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Could Givenchy’s Public Show Set a New Template?

On September 11th, Givenchy opened the doors of its meditative, mould-breaking show, co-art directed by Riccardo Tisci and Marina Abramović, to members of the public. Is this the way forward?
Givenchy Spring/Summer 2016 | Source: BoF
By
  • BoF Team

NEW YORK, United States — On Friday evening here in New York, Givenchy designer Riccardo Tisci staged a powerful runway spectacle, embedded with Marina Abramović-directed performance artworks with titles like "Trees to Give Support and Life Force" and "Ladder to Remind Us of the Cycle of Life and Love." Held on the anniversary of 9/11, in clear view of the Freedom Tower, the show featured 88 looks from couture and ready-to-wear, as well as music from six cultures — from Buddhist chanting to Ave Maris Stella — and conveyed an unmistakable message of love and global unity. "The event that we are creating together is about forgiveness, inclusivity, new life, hope and, above all, love," read show notes written by Abramović.

In a first for a major luxury brand, the spectacle, which coincides with the rising importance of the US market and the recent opening of a 4,300-square-foot Givenchy flagship at 747 Madison Avenue, was also open to 1,200 members of the public, offering the ultimate consumer experience for fans of the brand.

Did it work? And could the Givenchy event set a new template for the industry, at a time when fashion shows are increasingly seen as consumer marketing events? BoF spoke to a handful of industry insiders to find out.

Steven Kolb, president and chief executive officer, CFDA

“The CFDA worked closely with Givenchy in scheduling its show in New York. Given the sombre anniversary of 9/11, from day one, [Tisci] set to do a show that was poignant and respectful. By opening the attendance to the public, the city became the venue and New Yorkers got to experience first-hand the creativity of our industry. On all accounts, it was extraordinary.”

Tim Blanks, editor at large of The Business of Fashion

"When you think back to the '70s, when Kenzo and Thierry Mugler used to do those absolutely gigantic shows in stadiums, they were open to the public. In that respect, it's not a new idea. It has been done before. But I think that this comes at a time when there's been talk about how the industry is really being taken over by show business — almost literally. Now, the notion of spectacles becomes a bread-and-circuses kind of thing, except that I don't really see many people with the means to do it. Who has the means to do it? Chanel and Dior, I suppose; the top strata of bigger conglomerates."

Vanessa Friedman, fashion director and chief fashion critic of The New York Times

"I don't think the Givenchy show will be a template for the broader industry, because I really think it was sui generis. Its power came from the conjunction of date and show, and how Riccardo handled it, which was with enormous sensitivity and aesthetic finesse. That said, however, there's no question that brands with the financial means to do it are increasingly using one-off shows as major marketing set pieces, a la Valentino couture in Rome, or the huge travelling cruise collection extravaganzas from Vuitton and Dior, or this show in New York. I expect that will become a real trend and will increasingly include consumers and the public, since it's such an effective form of direct communication."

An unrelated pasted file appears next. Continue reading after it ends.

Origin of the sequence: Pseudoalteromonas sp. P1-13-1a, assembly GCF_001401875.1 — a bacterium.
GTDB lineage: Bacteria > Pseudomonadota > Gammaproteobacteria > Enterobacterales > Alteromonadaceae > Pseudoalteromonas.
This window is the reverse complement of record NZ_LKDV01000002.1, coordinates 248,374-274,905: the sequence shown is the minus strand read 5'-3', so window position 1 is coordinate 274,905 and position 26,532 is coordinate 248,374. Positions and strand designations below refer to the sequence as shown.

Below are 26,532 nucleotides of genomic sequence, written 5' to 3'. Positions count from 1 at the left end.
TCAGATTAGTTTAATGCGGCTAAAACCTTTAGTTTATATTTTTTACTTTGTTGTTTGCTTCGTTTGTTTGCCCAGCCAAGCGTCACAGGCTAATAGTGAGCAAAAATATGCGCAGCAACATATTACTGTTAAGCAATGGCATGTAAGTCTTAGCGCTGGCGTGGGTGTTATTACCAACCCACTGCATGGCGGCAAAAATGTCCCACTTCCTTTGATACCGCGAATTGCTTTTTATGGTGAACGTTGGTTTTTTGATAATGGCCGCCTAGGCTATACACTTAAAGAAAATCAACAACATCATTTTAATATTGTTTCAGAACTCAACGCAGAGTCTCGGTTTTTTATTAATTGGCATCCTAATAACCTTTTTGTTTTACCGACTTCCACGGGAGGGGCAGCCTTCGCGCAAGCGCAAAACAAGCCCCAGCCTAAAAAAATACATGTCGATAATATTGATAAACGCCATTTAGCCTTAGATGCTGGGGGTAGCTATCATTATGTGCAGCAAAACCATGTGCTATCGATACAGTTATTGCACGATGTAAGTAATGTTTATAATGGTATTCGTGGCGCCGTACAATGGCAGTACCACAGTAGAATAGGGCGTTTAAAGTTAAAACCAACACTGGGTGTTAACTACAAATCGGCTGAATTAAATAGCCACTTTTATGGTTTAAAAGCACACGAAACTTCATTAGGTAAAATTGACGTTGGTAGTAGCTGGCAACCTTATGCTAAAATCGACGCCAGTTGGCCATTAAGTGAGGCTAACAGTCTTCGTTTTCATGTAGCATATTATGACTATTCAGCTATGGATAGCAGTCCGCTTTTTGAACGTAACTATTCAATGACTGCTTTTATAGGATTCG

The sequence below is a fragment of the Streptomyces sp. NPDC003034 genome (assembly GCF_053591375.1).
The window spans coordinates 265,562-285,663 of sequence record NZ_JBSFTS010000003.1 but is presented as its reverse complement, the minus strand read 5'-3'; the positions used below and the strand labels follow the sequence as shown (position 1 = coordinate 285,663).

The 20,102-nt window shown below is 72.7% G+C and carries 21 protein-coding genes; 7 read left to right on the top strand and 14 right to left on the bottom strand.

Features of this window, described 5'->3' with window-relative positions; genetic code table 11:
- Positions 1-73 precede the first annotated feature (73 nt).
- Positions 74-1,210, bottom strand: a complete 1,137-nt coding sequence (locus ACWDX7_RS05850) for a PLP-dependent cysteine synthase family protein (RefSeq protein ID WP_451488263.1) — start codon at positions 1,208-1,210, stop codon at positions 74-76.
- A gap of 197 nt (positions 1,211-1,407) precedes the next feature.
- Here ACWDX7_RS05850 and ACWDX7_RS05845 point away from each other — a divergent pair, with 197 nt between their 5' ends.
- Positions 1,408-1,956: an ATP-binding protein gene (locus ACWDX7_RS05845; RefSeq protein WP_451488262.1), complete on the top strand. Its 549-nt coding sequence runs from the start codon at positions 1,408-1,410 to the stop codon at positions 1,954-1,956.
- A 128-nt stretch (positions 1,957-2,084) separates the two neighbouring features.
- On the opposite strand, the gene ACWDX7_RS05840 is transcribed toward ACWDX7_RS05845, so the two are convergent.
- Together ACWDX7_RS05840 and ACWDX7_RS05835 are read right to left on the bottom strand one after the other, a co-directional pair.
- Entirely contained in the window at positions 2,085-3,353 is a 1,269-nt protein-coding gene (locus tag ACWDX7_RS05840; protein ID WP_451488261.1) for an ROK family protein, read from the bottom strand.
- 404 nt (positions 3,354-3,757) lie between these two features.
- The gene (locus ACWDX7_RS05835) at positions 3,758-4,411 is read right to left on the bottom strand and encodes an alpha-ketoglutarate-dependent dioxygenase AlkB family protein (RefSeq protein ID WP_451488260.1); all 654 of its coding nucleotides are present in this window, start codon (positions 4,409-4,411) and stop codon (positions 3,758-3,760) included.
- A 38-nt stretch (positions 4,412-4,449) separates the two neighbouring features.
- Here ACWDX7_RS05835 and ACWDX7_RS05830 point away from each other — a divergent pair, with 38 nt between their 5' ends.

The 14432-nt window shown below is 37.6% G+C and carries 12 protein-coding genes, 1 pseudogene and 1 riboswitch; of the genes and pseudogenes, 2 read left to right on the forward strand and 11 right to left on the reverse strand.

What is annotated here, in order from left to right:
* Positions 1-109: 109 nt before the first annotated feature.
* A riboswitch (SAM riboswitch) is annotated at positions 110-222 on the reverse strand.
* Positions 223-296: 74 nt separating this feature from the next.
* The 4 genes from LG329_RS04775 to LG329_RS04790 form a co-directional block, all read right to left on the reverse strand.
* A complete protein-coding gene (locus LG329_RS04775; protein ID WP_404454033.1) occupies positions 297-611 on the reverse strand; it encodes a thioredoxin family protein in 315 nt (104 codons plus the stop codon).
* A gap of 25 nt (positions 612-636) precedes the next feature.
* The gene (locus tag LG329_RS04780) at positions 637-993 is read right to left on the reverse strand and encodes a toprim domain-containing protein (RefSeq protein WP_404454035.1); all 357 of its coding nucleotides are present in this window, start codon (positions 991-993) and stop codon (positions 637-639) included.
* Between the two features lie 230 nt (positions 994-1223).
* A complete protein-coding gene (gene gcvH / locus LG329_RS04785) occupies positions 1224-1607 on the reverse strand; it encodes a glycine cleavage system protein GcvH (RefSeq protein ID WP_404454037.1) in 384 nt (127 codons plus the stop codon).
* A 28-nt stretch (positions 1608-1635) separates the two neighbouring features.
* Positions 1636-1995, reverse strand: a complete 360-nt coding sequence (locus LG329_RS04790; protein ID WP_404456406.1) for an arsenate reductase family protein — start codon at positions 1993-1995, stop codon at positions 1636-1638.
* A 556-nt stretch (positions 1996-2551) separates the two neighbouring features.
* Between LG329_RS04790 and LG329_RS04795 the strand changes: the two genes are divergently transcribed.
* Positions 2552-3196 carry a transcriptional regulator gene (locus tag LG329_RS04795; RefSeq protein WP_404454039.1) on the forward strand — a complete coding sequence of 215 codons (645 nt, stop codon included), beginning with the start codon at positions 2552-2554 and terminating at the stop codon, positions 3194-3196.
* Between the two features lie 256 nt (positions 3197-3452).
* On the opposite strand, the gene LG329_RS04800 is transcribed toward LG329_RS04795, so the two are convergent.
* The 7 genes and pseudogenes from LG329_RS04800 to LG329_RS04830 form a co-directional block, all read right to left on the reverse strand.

Susanna Lau, editor and founder of Style Bubble

“Givenchy's show perhaps was the moment where fashion as entertainment really hit a new zenith, because of the scale of the show and the historical weight of the house. It might have been a one-off gesture, but it will be hard not to look at facets of the show — live streaming at Times Square, giving away tickets online — and not adopt them at other houses. It made me think about fashion week as a commodity: instead of brands giving out tickets as a token of goodwill, as Givenchy has done, will they begin to sell tickets to anyone who can afford them?”

Justin O’Shea, buying director of MyTheresa.com

“At some point, exclusivity is accessibility. If you give a load of people an opportunity to have a touch of closeness to something, then it just spreads like wildfire. At the moment, you don't need a million clients. You just need a few devoted ones. I think that with a brand like Givenchy, or any in the top stratosphere, you get the opportunity to make a lifetime fan — the show that they did last night, whether or not people can afford it, they will save up their money because when they wear it, they'll tell the story. That is something that's really smart — to make people want something. It's not easy to do without diffusing the luxury image.”

Robin Givhan, fashion editor of The Washington Post

“I think the Givenchy experiment worked. There was no apparent calamity that came from allowing the public to witness first-hand fashion at its most creative and dynamic moment. And the public responded with both respect and admiration. That dialogue is important in deepening the connection between fashion and consumers, particularly because I think social media can give a false sense of intimacy.”

What did you think of Givenchy’s Spring/Summer 2016 show? Tell us in the comments section below.

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